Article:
TITLE

Immunobiology of allogeneic peripheral blood mononuclear cells mobilized with granulocyte-colony stimulating factor

AUTHOR(S)
Gyger, M; Stuart, R K; Perreault, C
PUB. DATE
July 2000
SOURCE
Bone Marrow Transplantation;7/1/2000, Vol. 26 Issue 1, p1
SOURCE TYPE
Academic Journal
DOC. TYPE
Article
ABSTRACT
The use of mobilized peripheral blood (PB) stem cells for autologous transplantation initially generated much enthusiasm because of enhanced engraftment in comparison to marrow stem cells and avoidance of general anesthesia for the donor. Its application to the allogeneic setting seemed inevitable. For obvious ethical reasons, allogeneic donors are mobilized with cytokines only, mainly granulocyte colony-stimulating factor (G-CSF). Results from preliminary studies suggest that in comparison to standard bone marrow transplants, outcomes such as engraftment, host-versus-graft reaction, graft-versus-host disease, graft-versus-leukemia and immunological reconstitution may be different. Surprisingly, G-CSF, previously recognized as a late acting lineage-specific factor for neutrophil production, not only disrupts homeostasis between stem cells and their microenvironment, but also induces significant quantitative and qualitative changes in the accessory cell compartment, affecting lymphocytes, monocytes, natural killer, dendritic, and stromal cells. Furthermore, mobilization of huge numbers of non-professional antigen presenting cells (CD34+ stem cells) amplifies the tolerizing potential of PB stem cell grafts. Thus, G-CSF mobilization provides PB transplants with different immunobiologic properties in comparison to standard bone marrow grafts. Whether these immunobiologic differences will lead to better transplant outcomes remains to be shown through much awaited results of large randomized clinical trials. Bone Marrow Transplantation (2000) 26, 1–16.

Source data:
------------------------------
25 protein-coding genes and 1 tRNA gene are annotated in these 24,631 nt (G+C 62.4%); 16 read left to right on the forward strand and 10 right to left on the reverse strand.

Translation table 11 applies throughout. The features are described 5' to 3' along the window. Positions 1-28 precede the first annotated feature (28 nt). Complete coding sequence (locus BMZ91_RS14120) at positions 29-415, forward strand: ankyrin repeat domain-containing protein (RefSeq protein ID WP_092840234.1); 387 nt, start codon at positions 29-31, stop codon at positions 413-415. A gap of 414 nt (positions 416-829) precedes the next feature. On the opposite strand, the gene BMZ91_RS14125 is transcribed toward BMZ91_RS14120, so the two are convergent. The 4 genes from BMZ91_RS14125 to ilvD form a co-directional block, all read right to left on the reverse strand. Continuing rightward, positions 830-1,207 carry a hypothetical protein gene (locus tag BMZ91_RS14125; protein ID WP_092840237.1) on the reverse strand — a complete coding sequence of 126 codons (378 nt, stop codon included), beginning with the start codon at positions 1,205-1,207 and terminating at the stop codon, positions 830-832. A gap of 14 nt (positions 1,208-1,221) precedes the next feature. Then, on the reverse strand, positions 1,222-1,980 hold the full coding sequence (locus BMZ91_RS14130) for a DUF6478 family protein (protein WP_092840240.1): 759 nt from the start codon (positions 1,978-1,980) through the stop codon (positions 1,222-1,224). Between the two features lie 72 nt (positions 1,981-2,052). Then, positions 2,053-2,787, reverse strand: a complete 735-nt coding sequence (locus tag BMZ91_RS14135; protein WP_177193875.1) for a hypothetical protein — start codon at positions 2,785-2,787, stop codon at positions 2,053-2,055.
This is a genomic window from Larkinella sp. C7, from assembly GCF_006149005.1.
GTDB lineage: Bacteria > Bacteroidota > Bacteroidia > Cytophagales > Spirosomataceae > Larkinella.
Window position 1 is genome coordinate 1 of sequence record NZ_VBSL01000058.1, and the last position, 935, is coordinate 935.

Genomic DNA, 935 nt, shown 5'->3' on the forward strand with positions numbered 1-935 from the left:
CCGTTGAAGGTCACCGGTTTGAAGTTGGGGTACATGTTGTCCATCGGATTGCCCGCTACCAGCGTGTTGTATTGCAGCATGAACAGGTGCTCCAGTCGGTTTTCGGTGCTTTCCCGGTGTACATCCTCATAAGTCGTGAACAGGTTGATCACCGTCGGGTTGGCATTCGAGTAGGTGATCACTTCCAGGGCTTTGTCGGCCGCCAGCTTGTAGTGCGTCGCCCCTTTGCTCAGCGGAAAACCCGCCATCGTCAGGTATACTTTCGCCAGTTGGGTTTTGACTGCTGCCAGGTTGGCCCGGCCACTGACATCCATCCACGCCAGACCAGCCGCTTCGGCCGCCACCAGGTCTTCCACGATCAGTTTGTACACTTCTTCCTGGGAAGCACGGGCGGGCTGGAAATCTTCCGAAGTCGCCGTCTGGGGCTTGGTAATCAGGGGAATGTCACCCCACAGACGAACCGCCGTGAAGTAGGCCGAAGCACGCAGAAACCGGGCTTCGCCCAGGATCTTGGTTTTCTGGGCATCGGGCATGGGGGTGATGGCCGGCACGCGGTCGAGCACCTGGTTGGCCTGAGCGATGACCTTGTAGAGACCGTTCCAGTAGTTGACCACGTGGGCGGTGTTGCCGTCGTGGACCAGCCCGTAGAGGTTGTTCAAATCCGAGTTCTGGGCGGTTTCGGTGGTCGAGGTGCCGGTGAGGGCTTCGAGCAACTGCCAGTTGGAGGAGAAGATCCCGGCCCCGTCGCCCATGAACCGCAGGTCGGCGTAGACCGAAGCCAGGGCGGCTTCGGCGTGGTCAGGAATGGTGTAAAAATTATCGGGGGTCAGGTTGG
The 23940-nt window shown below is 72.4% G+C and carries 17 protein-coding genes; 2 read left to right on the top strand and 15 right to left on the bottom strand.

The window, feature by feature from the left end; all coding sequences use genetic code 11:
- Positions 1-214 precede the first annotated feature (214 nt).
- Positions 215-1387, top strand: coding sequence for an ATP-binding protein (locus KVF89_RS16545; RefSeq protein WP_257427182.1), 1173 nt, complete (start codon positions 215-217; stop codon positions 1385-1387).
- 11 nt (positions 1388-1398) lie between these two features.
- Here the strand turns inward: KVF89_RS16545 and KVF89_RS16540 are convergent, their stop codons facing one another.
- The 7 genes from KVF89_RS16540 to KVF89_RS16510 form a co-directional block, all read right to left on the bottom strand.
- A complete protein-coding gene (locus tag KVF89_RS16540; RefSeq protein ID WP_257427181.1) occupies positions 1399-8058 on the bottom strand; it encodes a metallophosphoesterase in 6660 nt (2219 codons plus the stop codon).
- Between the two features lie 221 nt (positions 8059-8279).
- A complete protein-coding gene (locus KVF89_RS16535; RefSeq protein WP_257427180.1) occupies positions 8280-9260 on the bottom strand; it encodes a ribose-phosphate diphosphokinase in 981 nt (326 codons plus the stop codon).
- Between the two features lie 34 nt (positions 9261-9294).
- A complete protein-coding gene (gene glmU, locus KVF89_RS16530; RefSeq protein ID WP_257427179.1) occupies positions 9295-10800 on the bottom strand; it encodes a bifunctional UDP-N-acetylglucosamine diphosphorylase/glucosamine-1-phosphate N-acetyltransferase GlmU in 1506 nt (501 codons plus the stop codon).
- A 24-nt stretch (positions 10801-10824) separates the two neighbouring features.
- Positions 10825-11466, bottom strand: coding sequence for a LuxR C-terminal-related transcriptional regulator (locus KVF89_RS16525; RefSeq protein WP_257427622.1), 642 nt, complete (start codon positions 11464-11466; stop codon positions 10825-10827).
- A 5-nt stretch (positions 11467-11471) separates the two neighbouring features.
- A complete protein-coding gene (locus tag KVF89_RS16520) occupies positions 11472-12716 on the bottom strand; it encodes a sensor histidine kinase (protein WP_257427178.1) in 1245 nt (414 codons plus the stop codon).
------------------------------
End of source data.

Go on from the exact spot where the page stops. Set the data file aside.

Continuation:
ACCESSION #
8888242

 

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